Forum Chair calls for urgent rethinking of sustainable growth worries

PIF Chair Mark Brown IPhoto: Pacific Islands Forum)

The Chair of the Pacific Islands Forum and Prime Minister of the Cook Islands, Mark Brown, says there is an urgent need for Pacific leaders to relook at how they have been handling sustainable growth in their countries.

He was speaking at the 26th Pacific Islands Forum Economic Ministers Meeting (FEMM) in Fiji this week.

“We must ensure every effort is made to maintain our position of strength while also recognising the sovereignty of each member of the Forum,” said Brown.

“As a region, we can rise above these challenges by working together from our position of strength—as a collective. We are resilient, resourceful, and united in our determination to overcome these challenges and build a brighter future for our Pacific people.”

Brown recalled and reflected on the adoption of the 2050 Strategy for the Blue Pacific Continent, adopted by Forum leaders in July last year.

“The approval of the 2050 Strategy has been hailed as the ’North Star’ for the area since it lays out the ’long-term approach to working together as a region and as countries and territories, communities, and people of the Blue Pacific Continent’,” he said.

The core of the 2050 Strategy is that natural resources, particularly the ocean, will be leveraged and used to achieve economic success.

“We must face our most serious risks and complicated economic difficulties, such as climate change, rising sea levels, a rise in the frequency and severity of natural catastrophes, growing debt levels, global economic fragmentation, and geopolitical contestations.”

A return to economic growth in post COVID-19 era has been hampered by the war in Ukraine and its knock-on effects on oil and food prices.

Brown said it is unsurprising that the International Monetary Fund expects global growth to fall to 2.8% in 2023, down from 3.4% in 2022. Despite these unpredictable headwinds, most governments in the area have implemented financial, fiscal, and monetary policies to support their own economies.

A new and diversified range of solution-focused actions and projects has emerged throughout the Asia-Pacific area, where policies that promote inclusive economic growth, social inclusion, and climate-resilient development are becoming more interconnected than ever before.

Keynote speaker, Armida Salsiah Alisjahbana, Under-Secretary-General of the United Nations and Executive Secretary of ESCAP, said that by incorporating sustainability into policymaking decisions and accelerating green-blue public investment flows, several governments are embarking on creating opportunities for jobs and productivity gains.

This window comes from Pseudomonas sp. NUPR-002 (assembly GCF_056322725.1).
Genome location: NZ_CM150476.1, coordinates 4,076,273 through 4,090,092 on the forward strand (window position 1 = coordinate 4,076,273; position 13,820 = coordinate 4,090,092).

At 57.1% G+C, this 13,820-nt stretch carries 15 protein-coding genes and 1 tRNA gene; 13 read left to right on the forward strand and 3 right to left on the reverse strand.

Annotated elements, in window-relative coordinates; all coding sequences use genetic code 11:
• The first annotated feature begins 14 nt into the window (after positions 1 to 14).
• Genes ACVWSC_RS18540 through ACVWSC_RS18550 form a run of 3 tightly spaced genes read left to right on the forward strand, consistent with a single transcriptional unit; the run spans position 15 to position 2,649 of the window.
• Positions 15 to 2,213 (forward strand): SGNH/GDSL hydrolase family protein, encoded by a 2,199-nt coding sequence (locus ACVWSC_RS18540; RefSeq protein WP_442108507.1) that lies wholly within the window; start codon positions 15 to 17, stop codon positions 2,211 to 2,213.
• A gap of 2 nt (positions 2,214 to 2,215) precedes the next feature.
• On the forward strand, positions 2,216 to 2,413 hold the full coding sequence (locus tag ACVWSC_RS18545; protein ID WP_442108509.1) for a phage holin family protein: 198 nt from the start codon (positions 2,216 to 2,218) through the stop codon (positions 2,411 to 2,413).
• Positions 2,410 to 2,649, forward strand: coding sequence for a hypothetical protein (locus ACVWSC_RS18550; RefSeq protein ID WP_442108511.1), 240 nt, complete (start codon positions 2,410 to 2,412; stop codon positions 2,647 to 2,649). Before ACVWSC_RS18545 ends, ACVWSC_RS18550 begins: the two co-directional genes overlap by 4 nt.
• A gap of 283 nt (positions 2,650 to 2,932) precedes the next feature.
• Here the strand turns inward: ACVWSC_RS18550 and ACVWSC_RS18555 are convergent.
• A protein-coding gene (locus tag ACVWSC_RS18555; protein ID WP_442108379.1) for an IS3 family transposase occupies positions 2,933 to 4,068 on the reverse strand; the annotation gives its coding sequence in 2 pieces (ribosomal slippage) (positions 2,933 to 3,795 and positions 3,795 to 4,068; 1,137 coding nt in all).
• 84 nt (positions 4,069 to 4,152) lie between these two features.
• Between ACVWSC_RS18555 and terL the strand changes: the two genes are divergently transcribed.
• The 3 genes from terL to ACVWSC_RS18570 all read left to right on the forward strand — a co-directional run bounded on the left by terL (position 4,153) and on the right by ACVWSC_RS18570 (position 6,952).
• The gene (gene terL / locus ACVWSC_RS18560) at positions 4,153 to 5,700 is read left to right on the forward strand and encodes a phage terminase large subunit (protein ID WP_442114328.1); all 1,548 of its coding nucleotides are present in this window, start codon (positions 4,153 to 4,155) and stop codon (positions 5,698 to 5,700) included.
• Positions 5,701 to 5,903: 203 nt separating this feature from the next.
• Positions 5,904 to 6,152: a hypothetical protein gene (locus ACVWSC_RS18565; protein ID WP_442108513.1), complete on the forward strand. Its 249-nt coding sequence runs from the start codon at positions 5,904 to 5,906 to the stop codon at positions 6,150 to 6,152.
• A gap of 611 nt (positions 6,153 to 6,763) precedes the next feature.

“Several developing countries are expanding the use of sustainability-focused instruments to tap global and regional capital markets,” she said. “Promoting clean energy and climate adaptation financing safeguards communities from the existential threat of climate change.”

She stated social investments are being directed towards providing affordable healthcare and quality education while reducing multi-dimensional vulnerability as well as growth ambitions that are also being enhanced through strategic financing of sustainable multi-modal transport connectivity, ICT infrastructure investment, and water and sanitation provisioning.

Alisjahbana said the Asian region is advancing and fast-moving with the technological revolution, with change that is swift across several economies and that has the large-scale potential to advance the digital economy.

“Millions of consumers, including youth, are moving online for their daily needs, with the private sector investing to make digital solutions available and within reach,” she said.

“Digital solutions are rapidly pushing the advancement of youth entrepreneurship, including women’s entrepreneurship, access to finance, and accessibility of goods and services. The role of Fintech to increase access to financial services across developing economies, especially for financing of MSMEs, is noteworthy.”

Digitalisation processes are substantially bringing down financial transaction costs and raising efficiency gains with the use of technology, which could further support the development of the blue-green economy and opportunities to secure financing for climate action.

Meanwhile, there are opportunities for the Pacific to “leapfrog” learning from developing and emerging countries, including Asia, using the digital economy to influence innovation and the delivery of public services.

At the outset of the Forum Economic Ministers (FEMM) meeting, Forum Secretary-General Henry Puna acknowledged Vanuatu’s Minister for Finance and Economic Management, Johnny Rasou, for steering the ‘vaka’ in the past year. Vanuatu’s leadership over the past year had seen substantive progress in a range of ministerial decisions since last year’s FEMM.

“Without a doubt, our region faces numerous challenges, but it is also filled with immense potential,” said SG Puna. “This meeting provides us with a unique opportunity to consider and discuss pressing issues facing our region, chart a course for sustainable development, and foster stronger regional economic cooperation.”

The meeting has considered the shaping of the Implementation Plan of the 2050 Strategy for the Blue Continent, the review of regional architecture, the Pacific Roadmap for Economic Development, and other regional policies.

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